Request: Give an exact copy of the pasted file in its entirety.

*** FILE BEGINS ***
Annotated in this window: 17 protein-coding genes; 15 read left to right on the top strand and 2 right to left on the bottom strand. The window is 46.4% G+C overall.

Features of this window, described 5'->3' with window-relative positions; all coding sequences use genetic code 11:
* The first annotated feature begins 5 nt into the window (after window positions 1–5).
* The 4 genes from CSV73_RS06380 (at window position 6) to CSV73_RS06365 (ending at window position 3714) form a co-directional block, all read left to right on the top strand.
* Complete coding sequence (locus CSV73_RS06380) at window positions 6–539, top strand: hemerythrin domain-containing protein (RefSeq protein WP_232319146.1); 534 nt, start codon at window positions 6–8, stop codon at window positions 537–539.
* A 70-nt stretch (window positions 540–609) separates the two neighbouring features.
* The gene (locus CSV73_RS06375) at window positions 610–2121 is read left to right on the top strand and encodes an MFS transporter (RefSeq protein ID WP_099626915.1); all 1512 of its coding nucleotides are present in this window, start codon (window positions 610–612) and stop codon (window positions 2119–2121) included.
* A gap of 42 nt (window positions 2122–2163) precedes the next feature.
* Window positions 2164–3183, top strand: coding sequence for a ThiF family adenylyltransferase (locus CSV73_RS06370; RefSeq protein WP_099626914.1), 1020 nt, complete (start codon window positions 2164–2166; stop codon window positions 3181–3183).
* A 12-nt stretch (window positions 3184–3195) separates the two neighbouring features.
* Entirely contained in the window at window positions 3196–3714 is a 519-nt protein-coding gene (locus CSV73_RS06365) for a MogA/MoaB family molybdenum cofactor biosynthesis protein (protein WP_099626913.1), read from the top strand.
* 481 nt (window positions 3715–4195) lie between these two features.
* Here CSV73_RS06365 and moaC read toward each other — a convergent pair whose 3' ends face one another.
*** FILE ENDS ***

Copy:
Annotated in this window: 17 protein-coding genes; 15 read left to right on the top strand and 2 right to left on the bottom strand. The window is 46.4% G+C overall.

Features of this window, described 5'->3' with window-relative positions; all coding sequences use genetic code 11:
* The first annotated feature begins 5 nt into the window (after window positions 1–5).
* The 4 genes from CSV73_RS06380 (at window position 6) to CSV73_RS06365 (ending at window position 3714) form a co-directional block, all read left to right on the top strand.
* Complete coding sequence (locus CSV73_RS06380) at window positions 6–539, top strand: hemerythrin domain-containing protein (RefSeq protein WP_232319146.1); 534 nt, start codon at window positions 6–8, stop codon at window positions 537–539.
* A 70-nt stretch (window positions 540–609) separates the two neighbouring features.
* The gene (locus CSV73_RS06375) at window positions 610–2121 is read left to right on the top strand and encodes an MFS transporter (RefSeq protein ID WP_099626915.1); all 1512 of its coding nucleotides are present in this window, start codon (window positions 610–612) and stop codon (window positions 2119–2121) included.
* A gap of 42 nt (window positions 2122–2163) precedes the next feature.
* Window positions 2164–3183, top strand: coding sequence for a ThiF family adenylyltransferase (locus CSV73_RS06370; RefSeq protein WP_099626914.1), 1020 nt, complete (start codon window positions 2164–2166; stop codon window positions 3181–3183).
* A 12-nt stretch (window positions 3184–3195) separates the two neighbouring features.
* Entirely contained in the window at window positions 3196–3714 is a 519-nt protein-coding gene (locus CSV73_RS06365) for a MogA/MoaB family molybdenum cofactor biosynthesis protein (protein WP_099626913.1), read from the top strand.
* 481 nt (window positions 3715–4195) lie between these two features.
* Here CSV73_RS06365 and moaC read toward each other — a convergent pair whose 3' ends face one another.